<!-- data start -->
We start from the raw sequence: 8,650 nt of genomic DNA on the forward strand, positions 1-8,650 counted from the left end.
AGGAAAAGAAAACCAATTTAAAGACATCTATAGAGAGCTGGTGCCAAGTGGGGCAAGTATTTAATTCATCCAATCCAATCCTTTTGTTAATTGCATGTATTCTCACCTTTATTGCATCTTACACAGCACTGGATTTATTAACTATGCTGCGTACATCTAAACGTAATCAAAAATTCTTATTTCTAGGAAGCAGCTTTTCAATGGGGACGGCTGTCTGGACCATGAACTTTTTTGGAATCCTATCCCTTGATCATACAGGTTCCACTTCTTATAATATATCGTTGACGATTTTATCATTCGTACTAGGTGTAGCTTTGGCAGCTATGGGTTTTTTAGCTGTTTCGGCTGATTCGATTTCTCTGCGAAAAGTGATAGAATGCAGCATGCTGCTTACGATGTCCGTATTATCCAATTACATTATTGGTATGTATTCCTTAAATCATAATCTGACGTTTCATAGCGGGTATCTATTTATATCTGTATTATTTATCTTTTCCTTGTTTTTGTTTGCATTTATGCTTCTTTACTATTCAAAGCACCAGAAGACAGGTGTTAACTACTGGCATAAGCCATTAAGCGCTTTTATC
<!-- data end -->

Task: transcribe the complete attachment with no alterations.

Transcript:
We start from the raw sequence: 8,650 nt of genomic DNA on the forward strand, positions 1-8,650 counted from the left end.
AGGAAAAGAAAACCAATTTAAAGACATCTATAGAGAGCTGGTGCCAAGTGGGGCAAGTATTTAATTCATCCAATCCAATCCTTTTGTTAATTGCATGTATTCTCACCTTTATTGCATCTTACACAGCACTGGATTTATTAACTATGCTGCGTACATCTAAACGTAATCAAAAATTCTTATTTCTAGGAAGCAGCTTTTCAATGGGGACGGCTGTCTGGACCATGAACTTTTTTGGAATCCTATCCCTTGATCATACAGGTTCCACTTCTTATAATATATCGTTGACGATTTTATCATTCGTACTAGGTGTAGCTTTGGCAGCTATGGGTTTTTTAGCTGTTTCGGCTGATTCGATTTCTCTGCGAAAAGTGATAGAATGCAGCATGCTGCTTACGATGTCCGTATTATCCAATTACATTATTGGTATGTATTCCTTAAATCATAATCTGACGTTTCATAGCGGGTATCTATTTATATCTGTATTATTTATCTTTTCCTTGTTTTTGTTTGCATTTATGCTTCTTTACTATTCAAAGCACCAGAAGACAGGTGTTAACTACTGGCATAAGCCATTAAGCGCTTTTATC